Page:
• Take melatonin. Melatonin is available as an over-the-counter drug, and studies show that it may be helpful in letting you sleep during times when you’d normally be awake — which is what can happen after a west-to-east flight. Take a 0.5mg pill to start about 30 minutes before you go to bed — or ask your doctor to recommend a schedule.
  • Light therapy. The Mayo Clinic recommends that you start light therapy three days before travel, exposing yourself to the sun, or using a portable lightbox. If you’re going east, get your sun in the morning. If west, go for evening light. 
  • Exercise. There is anecdotal evidence that a solid run the morning after you travel can help your internal clock reset itself more quickly and painlessly. Studies have been done with animals that suggest that cardiovascular exercise works to reduce the time spent in a jet-lagged state and restore your circadian rhythms in half the time it would otherwise. During the flight, meanwhile, remember to stand and stretch regularly, even taking a walk down the aisle if you’re able to.
  • Eat wisely. Avoid heavy, hard-to-digest meals right before and during your flight. Light snacks that are fruit- or veggie-based are a better bet than anything that is fatty or overly salty.
  • Use an app. Changing your sleeping schedule may, of course, leave you tossing and turning. Consider using a sleep app to provide relaxing sounds, melodies or meditations to help you wind down and prepare your mind and body for restful slumber. There are also apps designed specifically for jet lag — one we like is at — that help you maximize your schedule to smooth out the bumps of traveling over time zones.

Having Trouble Sleeping In Unfamiliar Places? 

Travel, by its very definition, means that you’ll be sleeping in unfamiliar places, whether it’s on the plane, in a friend’s home or hotel room, or even back in your own bed after a long trip. And that often means disrupted sleep — partly due to jet lag and partly because studies show that part of your brain “stands guard” when you’re sleeping in new spaces.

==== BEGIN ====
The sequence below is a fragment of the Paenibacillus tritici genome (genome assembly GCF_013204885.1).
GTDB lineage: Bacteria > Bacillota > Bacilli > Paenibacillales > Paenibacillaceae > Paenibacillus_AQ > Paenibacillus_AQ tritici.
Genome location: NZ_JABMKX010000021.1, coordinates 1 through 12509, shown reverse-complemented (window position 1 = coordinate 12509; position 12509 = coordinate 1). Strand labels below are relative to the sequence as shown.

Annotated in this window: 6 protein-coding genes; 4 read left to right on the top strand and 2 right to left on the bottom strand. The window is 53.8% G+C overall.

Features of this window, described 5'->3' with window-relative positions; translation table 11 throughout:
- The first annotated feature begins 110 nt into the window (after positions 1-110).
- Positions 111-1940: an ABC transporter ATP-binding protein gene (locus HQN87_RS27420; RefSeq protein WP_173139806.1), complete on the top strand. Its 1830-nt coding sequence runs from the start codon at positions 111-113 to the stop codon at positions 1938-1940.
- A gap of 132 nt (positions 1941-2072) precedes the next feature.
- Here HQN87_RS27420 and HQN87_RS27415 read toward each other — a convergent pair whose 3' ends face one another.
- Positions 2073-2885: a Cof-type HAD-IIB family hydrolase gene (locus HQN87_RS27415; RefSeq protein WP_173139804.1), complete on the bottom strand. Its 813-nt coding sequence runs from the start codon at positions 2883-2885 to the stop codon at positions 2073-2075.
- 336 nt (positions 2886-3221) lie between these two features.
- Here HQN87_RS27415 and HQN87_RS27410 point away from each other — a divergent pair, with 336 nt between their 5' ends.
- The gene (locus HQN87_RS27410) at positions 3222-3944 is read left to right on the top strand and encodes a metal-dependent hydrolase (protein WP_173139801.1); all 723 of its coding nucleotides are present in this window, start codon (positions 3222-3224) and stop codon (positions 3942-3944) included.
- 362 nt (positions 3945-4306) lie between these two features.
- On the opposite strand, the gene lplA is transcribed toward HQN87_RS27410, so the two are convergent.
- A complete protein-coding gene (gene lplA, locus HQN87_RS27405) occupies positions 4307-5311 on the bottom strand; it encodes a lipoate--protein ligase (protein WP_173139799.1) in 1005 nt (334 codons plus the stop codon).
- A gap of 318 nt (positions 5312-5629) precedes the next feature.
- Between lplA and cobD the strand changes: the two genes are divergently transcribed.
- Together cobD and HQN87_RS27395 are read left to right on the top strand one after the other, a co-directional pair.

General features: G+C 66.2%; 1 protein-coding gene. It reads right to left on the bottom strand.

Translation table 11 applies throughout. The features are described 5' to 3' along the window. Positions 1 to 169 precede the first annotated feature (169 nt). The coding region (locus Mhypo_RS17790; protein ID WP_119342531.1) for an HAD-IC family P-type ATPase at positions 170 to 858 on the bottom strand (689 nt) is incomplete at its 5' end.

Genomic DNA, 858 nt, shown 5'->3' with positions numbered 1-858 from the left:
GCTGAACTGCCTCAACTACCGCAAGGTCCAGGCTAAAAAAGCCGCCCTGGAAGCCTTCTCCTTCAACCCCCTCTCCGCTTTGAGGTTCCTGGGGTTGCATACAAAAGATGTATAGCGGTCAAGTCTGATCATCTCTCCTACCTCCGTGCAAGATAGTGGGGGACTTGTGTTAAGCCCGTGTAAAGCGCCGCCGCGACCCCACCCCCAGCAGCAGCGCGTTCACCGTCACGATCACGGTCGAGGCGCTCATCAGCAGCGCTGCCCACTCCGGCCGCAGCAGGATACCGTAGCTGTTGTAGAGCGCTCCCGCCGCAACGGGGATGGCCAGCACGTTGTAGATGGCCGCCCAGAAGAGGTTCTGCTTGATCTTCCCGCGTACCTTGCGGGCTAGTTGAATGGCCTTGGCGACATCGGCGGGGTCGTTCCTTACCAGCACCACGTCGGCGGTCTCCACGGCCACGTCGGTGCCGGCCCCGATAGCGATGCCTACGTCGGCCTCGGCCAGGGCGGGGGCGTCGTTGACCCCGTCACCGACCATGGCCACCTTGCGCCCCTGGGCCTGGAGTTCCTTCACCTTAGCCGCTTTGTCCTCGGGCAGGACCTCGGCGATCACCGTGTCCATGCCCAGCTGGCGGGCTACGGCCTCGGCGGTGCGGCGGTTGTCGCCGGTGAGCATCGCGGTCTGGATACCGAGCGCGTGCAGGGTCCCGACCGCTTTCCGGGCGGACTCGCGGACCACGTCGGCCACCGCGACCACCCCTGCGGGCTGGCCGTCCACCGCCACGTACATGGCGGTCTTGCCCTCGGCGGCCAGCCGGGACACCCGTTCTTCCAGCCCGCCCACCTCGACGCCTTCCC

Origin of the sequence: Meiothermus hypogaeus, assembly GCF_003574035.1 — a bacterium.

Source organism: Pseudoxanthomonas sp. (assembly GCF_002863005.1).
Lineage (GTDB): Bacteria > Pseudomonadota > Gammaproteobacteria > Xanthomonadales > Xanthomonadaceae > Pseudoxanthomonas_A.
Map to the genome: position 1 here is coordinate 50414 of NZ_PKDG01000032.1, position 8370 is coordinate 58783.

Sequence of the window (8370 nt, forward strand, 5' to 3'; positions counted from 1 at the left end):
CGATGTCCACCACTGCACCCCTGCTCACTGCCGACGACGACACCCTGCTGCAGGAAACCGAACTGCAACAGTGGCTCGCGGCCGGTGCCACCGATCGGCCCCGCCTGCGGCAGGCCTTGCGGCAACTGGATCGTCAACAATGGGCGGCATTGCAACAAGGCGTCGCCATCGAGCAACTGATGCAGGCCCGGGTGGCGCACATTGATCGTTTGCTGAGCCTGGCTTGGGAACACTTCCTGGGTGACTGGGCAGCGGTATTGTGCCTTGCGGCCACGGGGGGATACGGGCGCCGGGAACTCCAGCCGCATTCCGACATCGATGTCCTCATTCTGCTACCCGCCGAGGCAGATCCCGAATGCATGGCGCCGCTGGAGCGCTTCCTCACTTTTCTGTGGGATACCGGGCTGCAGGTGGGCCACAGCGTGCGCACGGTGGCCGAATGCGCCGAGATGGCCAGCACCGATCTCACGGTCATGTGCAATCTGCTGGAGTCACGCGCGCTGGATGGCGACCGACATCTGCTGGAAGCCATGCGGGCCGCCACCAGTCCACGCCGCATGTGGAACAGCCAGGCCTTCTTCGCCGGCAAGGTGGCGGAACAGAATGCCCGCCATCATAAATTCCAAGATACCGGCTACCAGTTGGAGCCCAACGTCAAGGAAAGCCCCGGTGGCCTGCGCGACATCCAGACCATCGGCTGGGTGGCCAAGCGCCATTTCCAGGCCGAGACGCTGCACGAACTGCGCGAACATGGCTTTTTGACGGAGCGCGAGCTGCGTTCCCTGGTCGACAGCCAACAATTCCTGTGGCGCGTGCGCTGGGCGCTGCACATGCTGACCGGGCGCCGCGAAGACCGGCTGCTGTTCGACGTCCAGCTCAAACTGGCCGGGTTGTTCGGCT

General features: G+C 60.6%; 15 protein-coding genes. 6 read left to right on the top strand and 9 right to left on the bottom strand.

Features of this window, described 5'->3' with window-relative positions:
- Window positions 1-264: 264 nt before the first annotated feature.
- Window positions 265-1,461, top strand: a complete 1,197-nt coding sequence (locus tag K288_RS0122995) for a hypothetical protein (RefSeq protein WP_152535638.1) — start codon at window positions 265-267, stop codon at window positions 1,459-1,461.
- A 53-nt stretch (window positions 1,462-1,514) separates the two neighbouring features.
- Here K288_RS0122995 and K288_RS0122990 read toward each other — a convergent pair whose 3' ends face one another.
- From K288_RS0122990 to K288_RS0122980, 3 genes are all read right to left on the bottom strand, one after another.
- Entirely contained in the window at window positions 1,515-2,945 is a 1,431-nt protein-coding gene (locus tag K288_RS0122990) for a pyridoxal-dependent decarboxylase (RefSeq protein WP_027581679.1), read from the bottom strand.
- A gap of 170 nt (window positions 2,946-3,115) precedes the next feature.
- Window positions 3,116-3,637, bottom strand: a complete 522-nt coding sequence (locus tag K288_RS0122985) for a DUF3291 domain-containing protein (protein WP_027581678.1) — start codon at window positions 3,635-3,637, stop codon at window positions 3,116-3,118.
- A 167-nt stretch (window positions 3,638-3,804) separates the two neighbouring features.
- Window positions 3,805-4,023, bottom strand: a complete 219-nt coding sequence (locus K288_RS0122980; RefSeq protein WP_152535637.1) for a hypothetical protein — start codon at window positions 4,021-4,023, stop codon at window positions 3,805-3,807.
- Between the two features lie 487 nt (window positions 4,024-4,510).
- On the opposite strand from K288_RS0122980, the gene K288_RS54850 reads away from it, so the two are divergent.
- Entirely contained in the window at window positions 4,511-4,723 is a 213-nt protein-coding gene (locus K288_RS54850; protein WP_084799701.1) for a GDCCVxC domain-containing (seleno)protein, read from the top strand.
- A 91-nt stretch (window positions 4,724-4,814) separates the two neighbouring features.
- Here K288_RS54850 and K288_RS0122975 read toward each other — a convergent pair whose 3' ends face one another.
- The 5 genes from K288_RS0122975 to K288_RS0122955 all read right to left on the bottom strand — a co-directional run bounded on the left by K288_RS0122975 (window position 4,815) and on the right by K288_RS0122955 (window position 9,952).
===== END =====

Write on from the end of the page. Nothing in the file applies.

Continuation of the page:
How does this happen? Researchers have measured slow-wave activity, which occurs in the brain when you’re asleep. During your first night in a new place, they found, the slow-wave activity was greater in the right hemisphere, meaning that part of the brain was half-awake. This is most likely an evolutionary trait that dates back to the days when humanity had many predators, and it was a benefit to be able to half-listen for signs of them while asleep.

The most logical solution for a troubled night’s sleep after travel, of course, is to travel a day early and dedicate your first day in a new location to laying low and allowing yourself to adjust. The second night, studies have shown, is generally better, and a single, lightly scheduled day can be enough to get you back on track.

Avoid naps if you can, however — which also holds true for jet lag in general. Your goal should always be to support your body as best you can in its efforts to adjust to the new light-dark configuration of a different time zone. The best way to do that is to allow yourself to sleep only during the night if you’re able. If you absolutely must close your eyes during the day, make it a short, 20-minute power nap rather than a three-hour snooze, which will only confuse your circadian rhythms even more.

Here’s The Punchline 

Although some jet lag may be unavoidable after a long trip, this doesn’t mean you’re at its mercy. Try some of our suggestions — before, during, and after the trip — to ease the symptoms of jet lag, and incorporate those that work for you into your regular travel routine. The last thing you want to do when you, say, fly to Paris for your first post-pandemic vacation is to be laid up for five days feeling terrible and getting little sleep. By taking advantage of small adjustments to your travel plans, you may instead be ready to go within a day or so, alert and refreshed after a good night’s sleep.